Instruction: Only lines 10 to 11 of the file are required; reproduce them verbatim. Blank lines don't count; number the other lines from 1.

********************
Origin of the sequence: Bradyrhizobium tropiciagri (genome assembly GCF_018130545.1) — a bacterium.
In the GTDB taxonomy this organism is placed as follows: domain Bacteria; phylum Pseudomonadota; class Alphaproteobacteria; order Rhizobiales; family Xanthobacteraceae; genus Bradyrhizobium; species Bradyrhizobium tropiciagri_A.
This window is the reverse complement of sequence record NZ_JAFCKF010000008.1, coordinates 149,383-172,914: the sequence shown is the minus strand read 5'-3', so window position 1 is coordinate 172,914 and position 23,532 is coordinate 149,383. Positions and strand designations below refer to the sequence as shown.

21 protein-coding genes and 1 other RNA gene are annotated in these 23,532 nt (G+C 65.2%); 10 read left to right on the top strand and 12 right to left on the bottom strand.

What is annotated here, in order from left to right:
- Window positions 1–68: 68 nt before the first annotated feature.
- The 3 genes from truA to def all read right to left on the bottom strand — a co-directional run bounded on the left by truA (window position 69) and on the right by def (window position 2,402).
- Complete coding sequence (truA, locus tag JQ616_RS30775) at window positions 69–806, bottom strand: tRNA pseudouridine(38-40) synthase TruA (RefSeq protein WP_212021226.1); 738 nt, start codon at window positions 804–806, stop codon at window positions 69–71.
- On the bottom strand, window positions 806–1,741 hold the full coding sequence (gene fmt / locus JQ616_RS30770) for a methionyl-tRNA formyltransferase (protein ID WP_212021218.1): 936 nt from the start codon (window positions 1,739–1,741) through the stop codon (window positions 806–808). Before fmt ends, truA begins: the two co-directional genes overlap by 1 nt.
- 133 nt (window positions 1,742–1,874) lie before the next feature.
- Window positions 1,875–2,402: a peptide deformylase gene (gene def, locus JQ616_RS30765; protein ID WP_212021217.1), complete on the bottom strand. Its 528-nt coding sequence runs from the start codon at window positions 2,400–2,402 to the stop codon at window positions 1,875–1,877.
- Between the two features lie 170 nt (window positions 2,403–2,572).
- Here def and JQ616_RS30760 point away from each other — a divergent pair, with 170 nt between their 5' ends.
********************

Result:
- 133 nt (window positions 1,742–1,874) lie before the next feature.
- Window positions 1,875–2,402: a peptide deformylase gene (gene def, locus JQ616_RS30765; protein ID WP_212021217.1), complete on the bottom strand. Its 528-nt coding sequence runs from the start codon at window positions 2,400–2,402 to the stop codon at window positions 1,875–1,877.